Local News

County looking at landfill issues

County and city administrators and their attorneys sat down together Monday and Tuesday to discuss whether Avon Park and Lake Placid will really truck their garbage to Okeechobee.

"I'm certain, at the very least, we will have a good update from the county administrator at our next meeting, if not a formal agenda item," said Commissioner Don Elwell, who represents southwest Sebring and rural Lake Placid.

In late March, Town Administrator Phil Williams said Lake Placid has a contract with a private landfill in Okeechobee. Three days later, Avon Park Administrator Julian Deleon informed council members that he is investigating the same possibility.

Commissioners were troubled by the news, especially since Senior Budget Manager Tim Mechling has warned that the county could face a $10 million deficit.

"It's a pretty good chunk of change, maybe $350,000 to $400,000," said Commission Chair Greg Harris, who represents Sebring. "That's certainly revenue that we would not like to lose."

Jack Richie, who represents Lake Placid, said Deleon and Williams are "just looking at the economics - what's best for their towns. I can't blame them for that."

At the same time, Richie said, the county attorney is studying state statutes which dictate where municipalities can dump garbage. "There are some questions about the history of how the landfill was set up, and there may be a state directive that the municipalities, if it's available in the county, they may have to use that facility. They can't go to a private landfill. I think that may need some clarification before the county commission."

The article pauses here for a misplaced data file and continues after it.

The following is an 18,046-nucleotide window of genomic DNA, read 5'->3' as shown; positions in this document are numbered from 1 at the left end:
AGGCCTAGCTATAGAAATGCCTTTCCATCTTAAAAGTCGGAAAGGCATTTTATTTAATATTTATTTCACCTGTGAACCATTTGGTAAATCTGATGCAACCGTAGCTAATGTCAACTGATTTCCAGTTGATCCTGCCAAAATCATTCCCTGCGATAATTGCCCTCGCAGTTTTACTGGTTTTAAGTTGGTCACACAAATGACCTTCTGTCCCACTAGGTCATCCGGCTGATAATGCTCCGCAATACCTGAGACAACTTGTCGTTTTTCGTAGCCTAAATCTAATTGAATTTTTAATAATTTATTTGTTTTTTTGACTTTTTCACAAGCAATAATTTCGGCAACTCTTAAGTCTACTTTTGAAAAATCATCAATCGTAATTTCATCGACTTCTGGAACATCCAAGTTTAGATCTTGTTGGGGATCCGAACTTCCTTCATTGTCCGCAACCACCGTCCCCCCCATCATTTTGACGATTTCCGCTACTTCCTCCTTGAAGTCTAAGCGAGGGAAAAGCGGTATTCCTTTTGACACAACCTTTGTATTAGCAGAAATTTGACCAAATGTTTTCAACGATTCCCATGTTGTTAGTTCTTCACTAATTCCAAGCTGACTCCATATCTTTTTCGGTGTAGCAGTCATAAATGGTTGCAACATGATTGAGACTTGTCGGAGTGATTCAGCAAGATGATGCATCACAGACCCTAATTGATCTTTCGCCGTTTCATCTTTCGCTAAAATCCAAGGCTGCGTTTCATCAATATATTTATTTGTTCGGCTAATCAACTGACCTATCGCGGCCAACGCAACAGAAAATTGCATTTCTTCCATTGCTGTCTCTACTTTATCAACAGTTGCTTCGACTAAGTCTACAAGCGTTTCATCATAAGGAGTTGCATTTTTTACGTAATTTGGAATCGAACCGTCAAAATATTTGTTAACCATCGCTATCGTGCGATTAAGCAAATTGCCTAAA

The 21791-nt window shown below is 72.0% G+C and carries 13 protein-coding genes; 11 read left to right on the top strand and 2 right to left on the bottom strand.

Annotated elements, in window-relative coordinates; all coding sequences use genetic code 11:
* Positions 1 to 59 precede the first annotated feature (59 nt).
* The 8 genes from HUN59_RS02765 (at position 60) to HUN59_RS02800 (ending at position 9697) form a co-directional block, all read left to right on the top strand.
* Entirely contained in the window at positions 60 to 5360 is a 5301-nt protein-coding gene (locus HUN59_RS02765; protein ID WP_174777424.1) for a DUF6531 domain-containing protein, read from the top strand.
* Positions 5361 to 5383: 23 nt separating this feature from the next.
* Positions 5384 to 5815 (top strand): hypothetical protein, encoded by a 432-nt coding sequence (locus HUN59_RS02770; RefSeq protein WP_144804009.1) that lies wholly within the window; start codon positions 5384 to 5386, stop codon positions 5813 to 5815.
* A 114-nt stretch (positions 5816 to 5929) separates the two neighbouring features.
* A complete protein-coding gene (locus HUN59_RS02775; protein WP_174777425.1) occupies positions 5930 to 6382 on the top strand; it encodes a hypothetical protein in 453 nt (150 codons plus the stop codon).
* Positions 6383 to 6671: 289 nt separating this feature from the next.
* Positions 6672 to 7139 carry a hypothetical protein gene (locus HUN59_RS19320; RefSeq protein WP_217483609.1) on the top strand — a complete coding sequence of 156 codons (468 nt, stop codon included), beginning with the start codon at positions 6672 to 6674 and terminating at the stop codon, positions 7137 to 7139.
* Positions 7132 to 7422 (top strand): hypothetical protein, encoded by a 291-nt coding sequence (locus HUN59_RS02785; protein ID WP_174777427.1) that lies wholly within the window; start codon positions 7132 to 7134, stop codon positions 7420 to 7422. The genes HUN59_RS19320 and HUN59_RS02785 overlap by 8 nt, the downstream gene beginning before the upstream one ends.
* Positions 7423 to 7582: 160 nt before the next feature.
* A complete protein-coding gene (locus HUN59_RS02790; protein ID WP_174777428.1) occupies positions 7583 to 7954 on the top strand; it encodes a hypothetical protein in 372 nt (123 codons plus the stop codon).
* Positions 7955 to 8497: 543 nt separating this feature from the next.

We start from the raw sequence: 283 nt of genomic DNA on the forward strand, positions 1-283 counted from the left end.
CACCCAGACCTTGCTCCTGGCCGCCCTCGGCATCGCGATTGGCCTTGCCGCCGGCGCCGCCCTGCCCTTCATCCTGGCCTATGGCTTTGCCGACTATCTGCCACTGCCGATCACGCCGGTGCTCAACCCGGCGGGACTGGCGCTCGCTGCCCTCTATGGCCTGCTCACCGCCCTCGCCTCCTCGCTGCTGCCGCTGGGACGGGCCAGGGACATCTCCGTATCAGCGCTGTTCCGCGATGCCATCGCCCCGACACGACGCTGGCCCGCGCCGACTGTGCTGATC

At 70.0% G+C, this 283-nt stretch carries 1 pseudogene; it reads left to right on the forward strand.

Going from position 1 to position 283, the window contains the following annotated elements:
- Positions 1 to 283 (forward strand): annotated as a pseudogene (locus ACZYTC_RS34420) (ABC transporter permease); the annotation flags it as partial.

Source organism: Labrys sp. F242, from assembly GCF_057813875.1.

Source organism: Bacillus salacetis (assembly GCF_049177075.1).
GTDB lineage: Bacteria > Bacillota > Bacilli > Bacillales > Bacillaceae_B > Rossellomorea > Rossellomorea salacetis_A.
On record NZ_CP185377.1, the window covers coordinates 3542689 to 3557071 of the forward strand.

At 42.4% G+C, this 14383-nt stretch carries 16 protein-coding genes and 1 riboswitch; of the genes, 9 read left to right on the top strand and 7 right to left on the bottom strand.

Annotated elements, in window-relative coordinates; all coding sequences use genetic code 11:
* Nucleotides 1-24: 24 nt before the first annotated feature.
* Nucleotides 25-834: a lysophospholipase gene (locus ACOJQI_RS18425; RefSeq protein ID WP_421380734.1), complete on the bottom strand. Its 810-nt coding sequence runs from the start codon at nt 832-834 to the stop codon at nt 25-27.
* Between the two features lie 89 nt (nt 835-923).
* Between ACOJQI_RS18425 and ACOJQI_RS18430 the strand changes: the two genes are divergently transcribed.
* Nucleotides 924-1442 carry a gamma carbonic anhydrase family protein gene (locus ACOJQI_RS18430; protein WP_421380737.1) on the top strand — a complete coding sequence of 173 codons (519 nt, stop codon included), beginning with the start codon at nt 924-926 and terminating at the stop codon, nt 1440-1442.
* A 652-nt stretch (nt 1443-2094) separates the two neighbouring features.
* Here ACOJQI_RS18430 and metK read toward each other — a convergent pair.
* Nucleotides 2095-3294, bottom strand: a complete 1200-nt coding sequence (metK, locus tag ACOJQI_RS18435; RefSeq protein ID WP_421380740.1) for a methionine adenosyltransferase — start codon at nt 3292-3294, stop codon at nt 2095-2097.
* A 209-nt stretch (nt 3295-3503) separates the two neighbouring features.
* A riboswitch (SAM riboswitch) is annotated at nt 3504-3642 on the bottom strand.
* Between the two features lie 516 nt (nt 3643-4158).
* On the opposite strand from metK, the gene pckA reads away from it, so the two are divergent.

The Okeechobee Landfill near SR 70 is owned by Waste Management Inc. of Houston, Texas. Avon Park City Hall is 63 miles away; Lake Placid Town Hall is 51 miles away.

"I've asked for several things to be looked at," Richie said.

That includes finances. "We took a loss the two years in a row with the landfill. We've been putting away money pretty judiciously for retirement of the landfill."

"It will definitely have a negative impact on the profitability of the landfill, no question about that, and it could indirectly affect the general fund," Elwell said. "But I'm still pretty hopeful that an amicable solution can be worked out. I'm not sure whether that will include rate reductions, but we're willing to look at all of those things. My goal is that we have a strong relationship with the cities."

"We want to do everything we can so we can have our own folks use our own landfill," Harris said. "I'm glad they brought this up. We just need to make it benefit the county and the cities."